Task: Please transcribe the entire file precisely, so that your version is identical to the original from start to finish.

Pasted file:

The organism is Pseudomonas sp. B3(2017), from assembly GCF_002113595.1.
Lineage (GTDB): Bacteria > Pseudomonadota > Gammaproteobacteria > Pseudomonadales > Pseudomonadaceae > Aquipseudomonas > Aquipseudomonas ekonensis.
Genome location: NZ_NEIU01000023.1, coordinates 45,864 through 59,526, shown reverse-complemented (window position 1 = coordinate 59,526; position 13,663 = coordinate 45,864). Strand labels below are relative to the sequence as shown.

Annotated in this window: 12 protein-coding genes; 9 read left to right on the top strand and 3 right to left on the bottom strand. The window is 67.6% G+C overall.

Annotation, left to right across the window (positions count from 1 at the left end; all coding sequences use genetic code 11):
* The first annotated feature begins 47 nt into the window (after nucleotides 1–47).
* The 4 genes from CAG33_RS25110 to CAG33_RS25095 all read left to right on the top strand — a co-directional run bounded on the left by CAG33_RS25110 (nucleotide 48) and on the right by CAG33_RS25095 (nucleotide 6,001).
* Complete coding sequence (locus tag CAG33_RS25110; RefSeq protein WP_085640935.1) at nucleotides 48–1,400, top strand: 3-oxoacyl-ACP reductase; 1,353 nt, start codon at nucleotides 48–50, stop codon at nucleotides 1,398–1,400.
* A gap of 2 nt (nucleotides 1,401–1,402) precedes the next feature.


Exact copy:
The organism is Pseudomonas sp. B3(2017), from assembly GCF_002113595.1.
Lineage (GTDB): Bacteria > Pseudomonadota > Gammaproteobacteria > Pseudomonadales > Pseudomonadaceae > Aquipseudomonas > Aquipseudomonas ekonensis.
Genome location: NZ_NEIU01000023.1, coordinates 45,864 through 59,526, shown reverse-complemented (window position 1 = coordinate 59,526; position 13,663 = coordinate 45,864). Strand labels below are relative to the sequence as shown.

Annotated in this window: 12 protein-coding genes; 9 read left to right on the top strand and 3 right to left on the bottom strand. The window is 67.6% G+C overall.

Annotation, left to right across the window (positions count from 1 at the left end; all coding sequences use genetic code 11):
* The first annotated feature begins 47 nt into the window (after nucleotides 1–47).
* The 4 genes from CAG33_RS25110 to CAG33_RS25095 all read left to right on the top strand — a co-directional run bounded on the left by CAG33_RS25110 (nucleotide 48) and on the right by CAG33_RS25095 (nucleotide 6,001).
* Complete coding sequence (locus tag CAG33_RS25110; RefSeq protein WP_085640935.1) at nucleotides 48–1,400, top strand: 3-oxoacyl-ACP reductase; 1,353 nt, start codon at nucleotides 48–50, stop codon at nucleotides 1,398–1,400.
* A gap of 2 nt (nucleotides 1,401–1,402) precedes the next feature.